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Proof-of-Keys on Bitcoin [BTC] Genesis Block’s 10-year anniversary: Can exchanges win the test of faith?

Proof-of-Keys [PoK] is an event that was started by an entrepreneur Trace Mayer to help people in the crypto-space regain monetary sovereignty and spread cryptocurrency literacy to the people that are already a part of the cryptocurrency space or are entering.

The event is scheduled for January 3, 2019, on the 10th anniversary of Bitcoin’s Genesis Block generation. The supporters of the initiative will transfer all or most of their cryptocurrency holdings from exchanges or third parties to their cold wallets, the private keys to which are under users’ control.

Trace Mayer, in a video dated December 9, 2018, spoke about the PoK initiative and elaborated why he wants everyone to actively take part in the event, which would mainly be to educate the users in the crypto-space and help them take control of their funds. Moreover, it would be a stress test for the exchanges to prove if they really hold all of the users’ cryptocurrency funds.

The event gained massive traction as many people in the crypto-community on Twitter added “[Jan/3➞₿ 🔑∎]” to their Twitter handle, showing their support towards the Proof-of-Keys event.

Most of the people who own cryptocurrencies have it stored on exchanges, which means that the users are not in control of their private keys and hence, they are not in control of their cryptocurrencies.

Cryptocurrency exchanges are always susceptible to breaches from hacks and more than a couple hundred million in cryptocurrencies have already been lost to such attacks.

Caitlin Long, a Wall Street veteran and founder of Wyoming Blockchain Coalition, and Nick Szabo, a computer scientist who invented “Bit Gold”, the direct pre-cursor for Bitcoin architecture, also showed their support by changing their Twitter handle.

The major reason that Bitcoin and other cryptocurrencies came to life was to remove third parties that took control of the users’ funds. The aim was to be their own bank. Another important outcome of the event was that it would force exchanges to prove that they actually hold the cryptocurrencies that they claim they have.

However, recent studies have shown that most cryptocurrency exchanges are faking trading volumes of certain assets to attract ICOs to list their tokens on exchanges. Bithumb, a Korean exchange, saw a massive unexplained increase in trading volume as per the study by a firm, CryptoExchangeRanks.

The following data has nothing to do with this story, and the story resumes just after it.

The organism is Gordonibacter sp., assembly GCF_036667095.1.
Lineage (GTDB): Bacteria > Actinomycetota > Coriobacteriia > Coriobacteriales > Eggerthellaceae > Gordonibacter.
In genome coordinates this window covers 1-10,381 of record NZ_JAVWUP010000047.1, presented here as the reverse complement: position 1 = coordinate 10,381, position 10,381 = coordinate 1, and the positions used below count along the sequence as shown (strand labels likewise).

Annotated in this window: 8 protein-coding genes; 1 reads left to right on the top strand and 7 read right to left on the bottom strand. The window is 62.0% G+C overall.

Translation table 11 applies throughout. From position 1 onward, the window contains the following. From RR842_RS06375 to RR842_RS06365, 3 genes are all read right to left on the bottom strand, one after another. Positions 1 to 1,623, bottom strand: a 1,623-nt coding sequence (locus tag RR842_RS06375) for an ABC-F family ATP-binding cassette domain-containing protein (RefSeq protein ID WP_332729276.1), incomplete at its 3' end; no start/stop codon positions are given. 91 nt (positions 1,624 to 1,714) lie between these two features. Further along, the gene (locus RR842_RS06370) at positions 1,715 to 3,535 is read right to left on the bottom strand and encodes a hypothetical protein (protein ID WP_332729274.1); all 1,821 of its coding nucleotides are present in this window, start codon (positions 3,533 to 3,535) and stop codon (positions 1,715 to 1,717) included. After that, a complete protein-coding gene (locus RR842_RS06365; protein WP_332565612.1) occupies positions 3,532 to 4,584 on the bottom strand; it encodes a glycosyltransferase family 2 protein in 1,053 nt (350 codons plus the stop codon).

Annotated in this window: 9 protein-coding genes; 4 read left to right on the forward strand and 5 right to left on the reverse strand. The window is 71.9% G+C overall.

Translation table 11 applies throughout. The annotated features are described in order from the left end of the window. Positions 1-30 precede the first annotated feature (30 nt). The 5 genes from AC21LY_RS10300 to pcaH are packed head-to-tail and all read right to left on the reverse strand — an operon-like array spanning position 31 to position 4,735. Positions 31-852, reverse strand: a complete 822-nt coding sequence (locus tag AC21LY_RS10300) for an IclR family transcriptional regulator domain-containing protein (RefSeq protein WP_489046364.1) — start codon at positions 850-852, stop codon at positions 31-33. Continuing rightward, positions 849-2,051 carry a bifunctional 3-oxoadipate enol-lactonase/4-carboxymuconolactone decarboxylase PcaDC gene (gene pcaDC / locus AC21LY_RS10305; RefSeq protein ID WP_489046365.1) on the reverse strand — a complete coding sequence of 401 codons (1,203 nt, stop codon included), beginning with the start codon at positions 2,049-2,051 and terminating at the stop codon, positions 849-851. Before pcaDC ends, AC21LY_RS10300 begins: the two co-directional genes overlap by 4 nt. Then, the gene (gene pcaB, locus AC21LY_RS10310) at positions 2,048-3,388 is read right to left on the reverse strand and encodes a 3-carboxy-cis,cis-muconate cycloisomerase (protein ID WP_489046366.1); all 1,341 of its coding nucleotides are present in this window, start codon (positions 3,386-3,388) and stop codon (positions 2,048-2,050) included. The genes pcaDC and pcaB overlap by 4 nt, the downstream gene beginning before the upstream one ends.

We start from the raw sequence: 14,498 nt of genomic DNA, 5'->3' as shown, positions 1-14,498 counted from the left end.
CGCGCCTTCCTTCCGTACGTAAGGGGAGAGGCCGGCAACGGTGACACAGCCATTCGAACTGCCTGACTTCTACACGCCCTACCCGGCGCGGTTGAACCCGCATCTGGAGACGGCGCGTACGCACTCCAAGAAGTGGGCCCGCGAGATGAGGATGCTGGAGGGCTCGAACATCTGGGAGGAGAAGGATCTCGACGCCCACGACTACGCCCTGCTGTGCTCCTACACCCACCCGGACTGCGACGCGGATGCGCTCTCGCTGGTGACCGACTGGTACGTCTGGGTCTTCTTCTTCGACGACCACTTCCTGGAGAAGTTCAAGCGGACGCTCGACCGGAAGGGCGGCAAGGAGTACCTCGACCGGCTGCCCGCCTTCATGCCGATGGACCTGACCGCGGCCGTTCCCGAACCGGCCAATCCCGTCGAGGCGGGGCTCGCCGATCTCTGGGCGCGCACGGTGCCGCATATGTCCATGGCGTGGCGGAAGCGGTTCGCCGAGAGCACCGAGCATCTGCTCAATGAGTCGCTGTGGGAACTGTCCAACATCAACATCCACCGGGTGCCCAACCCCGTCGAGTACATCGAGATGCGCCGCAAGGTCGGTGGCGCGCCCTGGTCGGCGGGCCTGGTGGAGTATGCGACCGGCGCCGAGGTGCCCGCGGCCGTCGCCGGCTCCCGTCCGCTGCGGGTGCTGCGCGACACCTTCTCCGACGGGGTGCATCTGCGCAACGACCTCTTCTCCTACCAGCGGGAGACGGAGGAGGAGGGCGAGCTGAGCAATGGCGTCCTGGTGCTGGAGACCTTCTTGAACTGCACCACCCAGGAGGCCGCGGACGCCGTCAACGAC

Moreover, according to Blockchain Transparency Institute [BTI], Binance, Bitfinex, and Liquid are the only three exchanges that don’t fake the trading volume of cryptocurrencies.

All of this could spell disaster for users who unknowingly store their cryptocurrencies in exchanges and hence face a risk of losing them. With the cryptocurrency community participating in the PoK event, this could be a step towards the right direction.

Apart from exchanges faking trading volumes, a cryptocurrency exchange HitBTC was accused of deliberately freezing account withdrawals on January 1, two days prior to the event.

In response to this, Trace Mayer tweeted:

John McAfee tweeted saying:“I warned everyonw more than a dozen times. Don’t sign up. Don’t use it. Withdtaw your funds. I was trashed for calling out HitBT as a corrupt cimpany. Tough shit. You had six months warning from me to withdraw your funds. Do not ask me to help you now.”

The event is said to educate people in the space and also keep the exchanges in check, but many prominent people in the community are still not in favor of the event.

Binance’s CZ and Coinbase’s Brian Armstrong haven’t particularly shown interest in this event. A Twitter user Todor Slavchev[jan/3 🔑], ‏tweeted:

“Why no one of the the crypto exchange CEO’s like @brian_armstrong or @cz_binance don’t support @TraceMayer movement #ProofOfKeys?”

Charlie Lee, aka Satoshi Lite, the creator of Litecoin opined on an interview with CryptoInsider about the event. He said that the initiative was good and that it would educate people and help them be their own bank, and that it would also keep exchanges on their toes to scrutinize their security and protect user funds. Lee added:

“… what I don’t like about this initiative is that it could potentially cause people to make a mistake and lose money right so people a lot of people who keep money on exchanges are those that aren’t very technical and don’t know how to secure their coins… “

He continued that if the users had malware on their system, it could cause them to lose their funds and that a good thing would turn out to be a loss for the users. He also said that a lot of people wouldn’t do it and that it wouldn’t have any “material effect”. According to Lee, it would also further educate people on how to secure their funds.

To this tweet, another user, PBJ #ProofOfKeys🔑, replied:

“‏”do banks support people emptying their bank account”?? by withdrawing your coins from exchanges you’re taking away their liquidity and power to manipulate the market. never store your coins on any exchange be your own bank with a hardware wallet like @LedgerHQ ,@Trezor etc.”

Roy [SwiftoCrypto], commented:

“They want you to keep playing with fantasy figures on their exchange.

Just like banks dont have the money if you want to withdraw a substantial amount, the same goes for a lot of these dodgy exchanges. Whole point of #cryptocurrency is to be in control of your keys”

The event, successful or not, will at least remind people of how Bitcoin was created to take the power away from centralized institutions and authorities and give it back to the people, who are the rightful owners of their own money.


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